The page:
For African-Americans, fingerprinting can serve as a double-edged sword. Any efforts that employ fingerprinting as a means of providing security and safety may have good intentions on the surface. However, as the most highly-monitored and punished demographic, Black people are not served well by the practice.
A case in point is the city of Los Angeles, which now requires fingerprinting background checks for those who apply to become Uber or Lyft drivers. As Susan Burton–the founder and executive director of A New Way of Life, a leadership and reentry program for formerly incarcerated women—wrote in the Los Angeles Sentinel, fingerprinting creates inherent risks and dangers for Black people.
Burton argues that for people of color, fingerprinting is neither safe nor simple. “By now it’s been well-documented that fingerprinting discriminates against people of color, who are far more likely to be arrested than their white peers,” she wrote. “Requiring fingerprint-based background checks is not only misguided policy, it’s an economic catastrophe for the very people who need these jobs the most.” Further, as Burton pointed out, with Black unemployment double the national average, fingerprinting background checks create an unnecessary barrier to work, particularly for Black people.
“The problem with fingerprinting background checks is that they cast too wide a net, and sweep up the innocent along with the guilty,” she argues. “One-third of all Americans have been arrested by the time they turn 23. Violent offenses account for only four percent of this total –the majority of arrests are for non-violent drug offenses and a range of ‘other offenses,’ including disorderly conduct, drunkenness, vagrancy, and loitering.” In a nation where Blacks are arrested far more often than whites, Burton notes, it is unfair for people to fail a background check and miss out on an employment opportunity simply because they were arrested but not convicted of a crime. And this applies to people who have paid their debt to society as well.
Fingerprints and Black people have a dubious past that is worth noting here. To sum things up, fingerprinting became a common practice because of the notion that all Black people look alike. As was reported in BlackThen.com, and is documented on the FBI website and in training materials for the Iowa Department of Public Safety, two Black men who looked identical and had nearly the same name were sentenced to Leavenworth Penitentiary in Kansas over a century ago. When Will West entered the prison in 1903, the clerk was confused, believing he had processed the man two years earlier. That man to which he referred, prisoner William West, looked identical to Will West and had the same Bertillon measurements–the standard method of measuring people back then based on key physical features. This helped expose the flaws of the Bertillon method and strengthen the case for the U.S. adopting fingerprinting. “It was this incident that caused the Bertillon system to fall ‘flat on its face,’ as reporter Don Whitehead aptly put it. The next year, Leavenworth abandoned the method and start fingerprinting its inmates. Thus began the first federal fingerprint collection,” according to the FBI says on its website. As the Iowa Department of Public Safety notes, recent opinions suggest the two West men were related.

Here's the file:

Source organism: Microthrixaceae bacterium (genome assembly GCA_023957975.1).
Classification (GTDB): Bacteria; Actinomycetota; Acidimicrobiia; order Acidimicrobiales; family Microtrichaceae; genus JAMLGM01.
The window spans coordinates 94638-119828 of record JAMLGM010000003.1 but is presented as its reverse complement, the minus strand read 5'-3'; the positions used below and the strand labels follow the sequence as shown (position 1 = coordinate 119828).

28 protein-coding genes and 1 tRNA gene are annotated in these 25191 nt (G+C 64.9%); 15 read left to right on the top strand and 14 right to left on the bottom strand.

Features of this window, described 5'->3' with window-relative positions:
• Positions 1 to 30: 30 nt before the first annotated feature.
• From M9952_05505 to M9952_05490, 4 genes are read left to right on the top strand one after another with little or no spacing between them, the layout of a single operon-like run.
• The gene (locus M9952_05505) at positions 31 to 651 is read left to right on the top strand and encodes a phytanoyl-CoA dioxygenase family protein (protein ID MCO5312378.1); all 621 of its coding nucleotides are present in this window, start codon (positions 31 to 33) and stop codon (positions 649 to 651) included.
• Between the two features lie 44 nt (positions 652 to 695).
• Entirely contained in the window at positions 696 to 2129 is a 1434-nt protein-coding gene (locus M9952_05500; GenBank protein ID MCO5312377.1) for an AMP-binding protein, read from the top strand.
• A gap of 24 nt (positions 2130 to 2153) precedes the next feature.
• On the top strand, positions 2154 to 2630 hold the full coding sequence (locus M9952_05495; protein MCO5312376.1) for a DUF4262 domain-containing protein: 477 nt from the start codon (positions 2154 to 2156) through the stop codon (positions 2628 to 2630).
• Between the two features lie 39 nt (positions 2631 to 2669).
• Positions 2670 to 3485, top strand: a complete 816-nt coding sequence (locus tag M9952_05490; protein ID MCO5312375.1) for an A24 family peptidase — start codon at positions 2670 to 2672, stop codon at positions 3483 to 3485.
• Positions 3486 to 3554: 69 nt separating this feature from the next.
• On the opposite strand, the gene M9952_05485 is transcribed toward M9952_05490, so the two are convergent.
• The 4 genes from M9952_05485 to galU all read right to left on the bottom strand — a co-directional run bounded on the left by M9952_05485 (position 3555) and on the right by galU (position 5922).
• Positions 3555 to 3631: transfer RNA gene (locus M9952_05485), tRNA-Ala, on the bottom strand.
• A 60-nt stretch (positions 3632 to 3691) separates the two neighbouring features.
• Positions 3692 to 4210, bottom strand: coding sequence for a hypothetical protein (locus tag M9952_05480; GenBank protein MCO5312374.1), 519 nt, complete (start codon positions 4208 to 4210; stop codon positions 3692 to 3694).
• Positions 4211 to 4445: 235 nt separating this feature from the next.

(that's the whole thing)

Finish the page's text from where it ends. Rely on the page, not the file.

But as the Telegraph reported in 2014, fingerprints may not be so unique. According to Mike Silverman–the Home Office’s first Forensic Science Regulator in London–human error, partial prints and false positives render fingerprint evidence not nearly as reliable as many people believe.
“Essentially you can’t prove that no two fingerprints are the same. It’s improbable, but so is winning the lottery, and people do that every week,” said Silverman, who introduced the first automated fingerprint detection system to the Metropolitan Police in London. “No two fingerprints are ever exactly alike in every detail, even two impressions recorded immediately after each other from the same finger,” he added, noting that it requires an expert to determine whether a print taken from a crime scene and one taken from a subject came from the same finger.
Meanwhile, as was written in Newsweek in 2015, a report in the American Journal of Physical Anthropology found that a rigorous analysis of one’s fingerprints may provide clues as to that person’s racial ancestry. The research found differences in tiny etchings, known as dermatoglyphics, among African-Americans and European-Americans.
In other words, be careful out there.